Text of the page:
When someone blocks the wheelchair loading zones, when someone without a disability sticker uses a parking spot, when businesses render the accessible parking spots un-useable or provide a disproportionately small number of them, it sends a very clear message: If you cannot use a normal parking spot, we are fine with the idea that you may not be able to buy food or enter our building. We are fine with pretending you don’t exist. 

What if I hadn’t been there? Would anyone have noticed that there was a problem? In all likelihood, I’ve walked past the same situation multiple times and never thought twice about it. How often does this problem go completely unaddressed?

I don’t have a disability parking pass because I’m now strong enough to walk the extra distance without issue the vast majority of the time so in some ways, this issue doesn’t directly affect me. But the cultural attitude this problem is rooted in, does affect me.


When I worked as a cashier, customers would often place their money on the counter next to the credit card machine– outside of my reach. I told one man that I needed help with the money because I had trouble bending over. He snapped, “You shouldn’t be working here if you can’t bend over.”

Never mind that it would actually be illegal to fire me from a job that’s 99% customer service skills and multitasking, and only 1% bending-over. I heard this attitude from customers repeatedly whenever I asked for help: I shouldn’t be working there, it didn’t make sense that I was working there if I was disabled, I should really find another job. No one offered me a job of course, and no one was interested in hearing that I’d still need accommodation and assistance at a different job. I’d still be disabled.

It was that same message: You shouldn’t be here. Can you just not be here? I’m not interested in the mechanics of how you do that. Can you just stop? Can you just resolve my cognitive dissonance about disabled people lacking the accommodation they need to work comfortably or live without being required to work and let me pretend that’s not an issue?

As with any form of oppression, avoiding ableism isn’t as simple as avoiding the specific people that treat you badly. These messages surround us and make up the structure that we live in: People with service dogs kicked out of public spaces or denied access to public transportation or even private taxis; large sections of well-populated cities that are not wheelchair accessible; people with invisible disabilities harassed for using accessible parking spots because they don’t look like they need one; staff members denying disability assistance in airports because the customer doesn’t look disabled; denying access to life saving health care based on pre-existing conditions; youtube videos about rare illnesses and disabilities filled with comments that say, “Let them die and put them out of their misery,” even when the sick person was capable of communicating and said nothing about being unhappy with their lives.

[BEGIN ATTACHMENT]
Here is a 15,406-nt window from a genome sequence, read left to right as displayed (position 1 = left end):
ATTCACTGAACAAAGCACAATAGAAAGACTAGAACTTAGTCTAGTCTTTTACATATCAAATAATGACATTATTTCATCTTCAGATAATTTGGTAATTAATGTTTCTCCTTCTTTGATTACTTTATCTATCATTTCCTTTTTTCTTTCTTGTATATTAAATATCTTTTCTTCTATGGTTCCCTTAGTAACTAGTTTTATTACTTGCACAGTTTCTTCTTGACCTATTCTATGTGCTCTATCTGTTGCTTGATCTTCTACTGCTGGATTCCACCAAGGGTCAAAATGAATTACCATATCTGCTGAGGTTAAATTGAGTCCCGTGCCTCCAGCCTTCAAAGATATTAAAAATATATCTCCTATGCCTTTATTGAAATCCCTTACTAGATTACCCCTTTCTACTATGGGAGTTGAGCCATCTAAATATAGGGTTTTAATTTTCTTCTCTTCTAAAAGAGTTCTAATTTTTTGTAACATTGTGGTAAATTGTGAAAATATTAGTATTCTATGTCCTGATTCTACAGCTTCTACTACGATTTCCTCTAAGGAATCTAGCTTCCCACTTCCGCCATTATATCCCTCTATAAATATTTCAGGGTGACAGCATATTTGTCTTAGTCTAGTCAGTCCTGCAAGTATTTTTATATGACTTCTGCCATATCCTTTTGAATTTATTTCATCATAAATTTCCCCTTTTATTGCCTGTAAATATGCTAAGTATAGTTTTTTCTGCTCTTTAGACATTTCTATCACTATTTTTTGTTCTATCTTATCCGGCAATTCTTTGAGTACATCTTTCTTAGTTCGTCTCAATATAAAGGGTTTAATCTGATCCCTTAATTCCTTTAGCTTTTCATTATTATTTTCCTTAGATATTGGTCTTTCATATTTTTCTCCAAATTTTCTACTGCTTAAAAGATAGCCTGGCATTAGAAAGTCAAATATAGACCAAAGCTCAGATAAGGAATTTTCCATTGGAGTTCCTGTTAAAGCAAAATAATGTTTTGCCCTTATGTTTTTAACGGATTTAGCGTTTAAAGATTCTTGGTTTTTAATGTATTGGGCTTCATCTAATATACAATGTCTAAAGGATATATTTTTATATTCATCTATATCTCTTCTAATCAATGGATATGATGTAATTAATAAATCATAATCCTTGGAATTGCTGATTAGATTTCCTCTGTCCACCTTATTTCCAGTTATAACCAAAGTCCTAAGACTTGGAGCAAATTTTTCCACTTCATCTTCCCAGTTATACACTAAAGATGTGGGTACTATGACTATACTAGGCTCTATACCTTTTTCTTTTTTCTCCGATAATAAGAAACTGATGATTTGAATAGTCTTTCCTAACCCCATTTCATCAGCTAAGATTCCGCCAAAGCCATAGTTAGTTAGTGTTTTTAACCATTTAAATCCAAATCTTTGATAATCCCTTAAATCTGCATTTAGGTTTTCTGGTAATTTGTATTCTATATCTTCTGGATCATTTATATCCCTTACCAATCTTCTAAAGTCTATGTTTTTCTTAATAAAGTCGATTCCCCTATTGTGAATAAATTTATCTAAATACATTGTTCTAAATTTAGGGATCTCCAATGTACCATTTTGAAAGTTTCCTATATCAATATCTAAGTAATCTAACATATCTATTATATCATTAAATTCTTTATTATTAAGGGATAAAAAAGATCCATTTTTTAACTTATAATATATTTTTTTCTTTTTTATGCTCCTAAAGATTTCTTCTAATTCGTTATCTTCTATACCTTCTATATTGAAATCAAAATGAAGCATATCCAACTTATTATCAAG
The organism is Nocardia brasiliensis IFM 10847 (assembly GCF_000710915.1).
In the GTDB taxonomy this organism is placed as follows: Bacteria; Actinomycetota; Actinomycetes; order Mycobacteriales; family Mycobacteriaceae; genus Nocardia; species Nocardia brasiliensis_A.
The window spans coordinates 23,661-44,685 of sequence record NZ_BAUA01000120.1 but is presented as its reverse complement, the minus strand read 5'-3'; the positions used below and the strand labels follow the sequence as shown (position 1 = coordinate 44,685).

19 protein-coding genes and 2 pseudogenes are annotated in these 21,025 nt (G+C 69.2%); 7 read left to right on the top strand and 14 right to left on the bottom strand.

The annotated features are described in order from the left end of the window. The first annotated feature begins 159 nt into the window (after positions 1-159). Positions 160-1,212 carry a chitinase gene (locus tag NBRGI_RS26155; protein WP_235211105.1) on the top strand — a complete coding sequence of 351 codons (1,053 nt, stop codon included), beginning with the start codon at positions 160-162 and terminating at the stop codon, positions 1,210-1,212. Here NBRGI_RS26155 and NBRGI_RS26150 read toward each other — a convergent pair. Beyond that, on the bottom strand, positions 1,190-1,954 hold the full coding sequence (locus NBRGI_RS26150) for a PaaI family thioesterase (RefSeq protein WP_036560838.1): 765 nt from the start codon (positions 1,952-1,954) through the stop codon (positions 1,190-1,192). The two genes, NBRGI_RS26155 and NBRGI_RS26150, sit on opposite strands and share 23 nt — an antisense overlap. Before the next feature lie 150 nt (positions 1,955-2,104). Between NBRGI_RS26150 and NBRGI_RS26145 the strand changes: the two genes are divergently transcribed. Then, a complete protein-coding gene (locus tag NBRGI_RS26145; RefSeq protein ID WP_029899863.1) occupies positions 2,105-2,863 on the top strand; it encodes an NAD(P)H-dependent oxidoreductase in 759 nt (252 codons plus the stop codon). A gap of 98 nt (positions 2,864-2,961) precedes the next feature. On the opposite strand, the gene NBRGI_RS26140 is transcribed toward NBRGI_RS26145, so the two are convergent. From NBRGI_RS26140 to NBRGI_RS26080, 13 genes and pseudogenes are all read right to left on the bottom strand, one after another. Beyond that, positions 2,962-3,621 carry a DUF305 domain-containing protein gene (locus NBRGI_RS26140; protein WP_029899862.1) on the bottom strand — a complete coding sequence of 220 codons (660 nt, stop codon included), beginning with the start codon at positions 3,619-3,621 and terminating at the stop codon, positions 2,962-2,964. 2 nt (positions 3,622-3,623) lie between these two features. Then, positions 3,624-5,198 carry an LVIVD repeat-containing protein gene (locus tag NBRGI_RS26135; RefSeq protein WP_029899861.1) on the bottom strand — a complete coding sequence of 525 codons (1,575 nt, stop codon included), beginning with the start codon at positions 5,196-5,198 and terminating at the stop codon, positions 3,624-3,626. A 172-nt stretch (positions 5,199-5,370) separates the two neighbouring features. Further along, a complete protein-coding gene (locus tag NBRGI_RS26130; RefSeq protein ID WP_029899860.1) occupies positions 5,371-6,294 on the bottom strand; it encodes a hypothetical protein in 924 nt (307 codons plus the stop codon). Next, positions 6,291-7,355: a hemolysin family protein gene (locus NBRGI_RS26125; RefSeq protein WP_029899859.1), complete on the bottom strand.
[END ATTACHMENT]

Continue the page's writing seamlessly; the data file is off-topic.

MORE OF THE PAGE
If your disability prevents you from working, the average length of time it takes to be approved for disability assistance in the United States is two years. The first time you apply is almost always denied, as standard practice, regardless of your circumstances. You cannot work or bring in income during the time you’re waiting for your application, or you will be denied. And if you’re lucky enough to be approved, the amount you receive will not be enough to live on. If you make income from any additional resources or if you get married, your stipend can be revoked or reduced. 

How do you survive in such a system? How can you not absorb that you should not exist?

Snow obscures a disability parking spot, making it almost unidentifiable. Photo courtesy of jbom411, Pixabay